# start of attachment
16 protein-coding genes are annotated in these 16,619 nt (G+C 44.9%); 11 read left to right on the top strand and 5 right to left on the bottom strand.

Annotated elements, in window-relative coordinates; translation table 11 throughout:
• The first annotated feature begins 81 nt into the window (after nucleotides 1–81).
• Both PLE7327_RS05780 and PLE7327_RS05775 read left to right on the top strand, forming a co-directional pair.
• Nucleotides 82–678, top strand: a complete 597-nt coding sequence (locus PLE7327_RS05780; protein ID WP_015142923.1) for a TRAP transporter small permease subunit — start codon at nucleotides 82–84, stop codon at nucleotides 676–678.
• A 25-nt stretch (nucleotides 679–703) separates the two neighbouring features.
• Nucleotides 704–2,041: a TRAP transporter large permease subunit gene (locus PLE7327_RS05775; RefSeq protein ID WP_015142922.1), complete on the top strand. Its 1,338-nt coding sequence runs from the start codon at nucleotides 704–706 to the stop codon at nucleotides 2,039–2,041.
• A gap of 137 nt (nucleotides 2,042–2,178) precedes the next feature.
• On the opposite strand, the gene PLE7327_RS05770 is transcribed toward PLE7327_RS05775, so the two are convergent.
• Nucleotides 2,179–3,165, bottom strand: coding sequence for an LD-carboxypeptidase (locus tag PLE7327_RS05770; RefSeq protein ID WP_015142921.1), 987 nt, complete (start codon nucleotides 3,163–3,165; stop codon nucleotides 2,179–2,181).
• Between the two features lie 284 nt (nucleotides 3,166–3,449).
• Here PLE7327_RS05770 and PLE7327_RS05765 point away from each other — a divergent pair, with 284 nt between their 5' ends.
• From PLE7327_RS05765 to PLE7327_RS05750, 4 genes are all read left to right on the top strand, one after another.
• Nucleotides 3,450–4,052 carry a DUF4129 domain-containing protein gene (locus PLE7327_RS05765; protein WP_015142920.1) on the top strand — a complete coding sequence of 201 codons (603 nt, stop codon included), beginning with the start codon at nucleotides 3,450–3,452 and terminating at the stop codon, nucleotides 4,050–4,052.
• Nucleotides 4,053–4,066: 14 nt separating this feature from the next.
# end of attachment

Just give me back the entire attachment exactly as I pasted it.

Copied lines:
16 protein-coding genes are annotated in these 16,619 nt (G+C 44.9%); 11 read left to right on the top strand and 5 right to left on the bottom strand.

Annotated elements, in window-relative coordinates; translation table 11 throughout:
• The first annotated feature begins 81 nt into the window (after nucleotides 1–81).
• Both PLE7327_RS05780 and PLE7327_RS05775 read left to right on the top strand, forming a co-directional pair.
• Nucleotides 82–678, top strand: a complete 597-nt coding sequence (locus PLE7327_RS05780; protein ID WP_015142923.1) for a TRAP transporter small permease subunit — start codon at nucleotides 82–84, stop codon at nucleotides 676–678.
• A 25-nt stretch (nucleotides 679–703) separates the two neighbouring features.
• Nucleotides 704–2,041: a TRAP transporter large permease subunit gene (locus PLE7327_RS05775; RefSeq protein ID WP_015142922.1), complete on the top strand. Its 1,338-nt coding sequence runs from the start codon at nucleotides 704–706 to the stop codon at nucleotides 2,039–2,041.
• A gap of 137 nt (nucleotides 2,042–2,178) precedes the next feature.
• On the opposite strand, the gene PLE7327_RS05770 is transcribed toward PLE7327_RS05775, so the two are convergent.
• Nucleotides 2,179–3,165, bottom strand: coding sequence for an LD-carboxypeptidase (locus tag PLE7327_RS05770; RefSeq protein ID WP_015142921.1), 987 nt, complete (start codon nucleotides 3,163–3,165; stop codon nucleotides 2,179–2,181).
• Between the two features lie 284 nt (nucleotides 3,166–3,449).
• Here PLE7327_RS05770 and PLE7327_RS05765 point away from each other — a divergent pair, with 284 nt between their 5' ends.
• From PLE7327_RS05765 to PLE7327_RS05750, 4 genes are all read left to right on the top strand, one after another.
• Nucleotides 3,450–4,052 carry a DUF4129 domain-containing protein gene (locus PLE7327_RS05765; protein WP_015142920.1) on the top strand — a complete coding sequence of 201 codons (603 nt, stop codon included), beginning with the start codon at nucleotides 3,450–3,452 and terminating at the stop codon, nucleotides 4,050–4,052.
• Nucleotides 4,053–4,066: 14 nt separating this feature from the next.